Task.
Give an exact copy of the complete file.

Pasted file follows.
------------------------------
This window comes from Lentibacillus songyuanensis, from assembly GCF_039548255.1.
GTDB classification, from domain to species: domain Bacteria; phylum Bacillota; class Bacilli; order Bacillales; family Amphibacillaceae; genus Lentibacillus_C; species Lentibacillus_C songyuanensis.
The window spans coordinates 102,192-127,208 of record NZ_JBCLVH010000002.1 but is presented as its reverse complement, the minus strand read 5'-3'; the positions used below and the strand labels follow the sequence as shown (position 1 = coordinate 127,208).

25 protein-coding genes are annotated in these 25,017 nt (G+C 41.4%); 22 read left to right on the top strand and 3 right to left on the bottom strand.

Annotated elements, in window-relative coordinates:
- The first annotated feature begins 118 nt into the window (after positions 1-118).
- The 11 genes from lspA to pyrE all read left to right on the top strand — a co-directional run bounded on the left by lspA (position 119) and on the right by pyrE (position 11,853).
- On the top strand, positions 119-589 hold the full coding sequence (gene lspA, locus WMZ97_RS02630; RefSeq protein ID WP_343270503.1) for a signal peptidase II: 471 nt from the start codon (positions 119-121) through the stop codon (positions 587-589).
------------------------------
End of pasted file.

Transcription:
This window comes from Lentibacillus songyuanensis, from assembly GCF_039548255.1.
GTDB classification, from domain to species: domain Bacteria; phylum Bacillota; class Bacilli; order Bacillales; family Amphibacillaceae; genus Lentibacillus_C; species Lentibacillus_C songyuanensis.
The window spans coordinates 102,192-127,208 of record NZ_JBCLVH010000002.1 but is presented as its reverse complement, the minus strand read 5'-3'; the positions used below and the strand labels follow the sequence as shown (position 1 = coordinate 127,208).

25 protein-coding genes are annotated in these 25,017 nt (G+C 41.4%); 22 read left to right on the top strand and 3 right to left on the bottom strand.

Annotated elements, in window-relative coordinates:
- The first annotated feature begins 118 nt into the window (after positions 1-118).
- The 11 genes from lspA to pyrE all read left to right on the top strand — a co-directional run bounded on the left by lspA (position 119) and on the right by pyrE (position 11,853).
- On the top strand, positions 119-589 hold the full coding sequence (gene lspA, locus WMZ97_RS02630; RefSeq protein ID WP_343270503.1) for a signal peptidase II: 471 nt from the start codon (positions 119-121) through the stop codon (positions 587-589).